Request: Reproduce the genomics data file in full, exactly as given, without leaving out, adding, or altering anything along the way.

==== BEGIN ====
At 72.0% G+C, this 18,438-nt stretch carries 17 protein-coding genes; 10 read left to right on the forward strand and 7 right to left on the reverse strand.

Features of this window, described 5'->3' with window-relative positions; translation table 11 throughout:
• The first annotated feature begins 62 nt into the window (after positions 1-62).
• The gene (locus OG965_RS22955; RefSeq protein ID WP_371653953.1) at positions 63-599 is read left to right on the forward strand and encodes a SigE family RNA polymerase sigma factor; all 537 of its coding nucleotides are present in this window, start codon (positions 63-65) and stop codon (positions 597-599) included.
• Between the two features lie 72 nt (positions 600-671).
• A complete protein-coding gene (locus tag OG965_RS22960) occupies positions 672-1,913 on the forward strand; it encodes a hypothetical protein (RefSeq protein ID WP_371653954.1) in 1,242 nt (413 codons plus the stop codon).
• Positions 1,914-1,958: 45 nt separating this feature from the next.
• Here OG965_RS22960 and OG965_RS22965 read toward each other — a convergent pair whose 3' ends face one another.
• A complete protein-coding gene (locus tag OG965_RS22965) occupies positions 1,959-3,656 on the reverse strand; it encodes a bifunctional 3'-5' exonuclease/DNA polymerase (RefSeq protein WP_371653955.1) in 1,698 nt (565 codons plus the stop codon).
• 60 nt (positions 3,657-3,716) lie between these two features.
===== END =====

At 72.0% G+C, this 18,438-nt stretch carries 17 protein-coding genes; 10 read left to right on the forward strand and 7 right to left on the reverse strand.

Features of this window, described 5'->3' with window-relative positions; translation table 11 throughout:
• The first annotated feature begins 62 nt into the window (after positions 1-62).
• The gene (locus OG965_RS22955; RefSeq protein ID WP_371653953.1) at positions 63-599 is read left to right on the forward strand and encodes a SigE family RNA polymerase sigma factor; all 537 of its coding nucleotides are present in this window, start codon (positions 63-65) and stop codon (positions 597-599) included.
• Between the two features lie 72 nt (positions 600-671).
• A complete protein-coding gene (locus tag OG965_RS22960) occupies positions 672-1,913 on the forward strand; it encodes a hypothetical protein (RefSeq protein ID WP_371653954.1) in 1,242 nt (413 codons plus the stop codon).
• Positions 1,914-1,958: 45 nt separating this feature from the next.
• Here OG965_RS22960 and OG965_RS22965 read toward each other — a convergent pair whose 3' ends face one another.
• A complete protein-coding gene (locus tag OG965_RS22965) occupies positions 1,959-3,656 on the reverse strand; it encodes a bifunctional 3'-5' exonuclease/DNA polymerase (RefSeq protein WP_371653955.1) in 1,698 nt (565 codons plus the stop codon).
• 60 nt (positions 3,657-3,716) lie between these two features.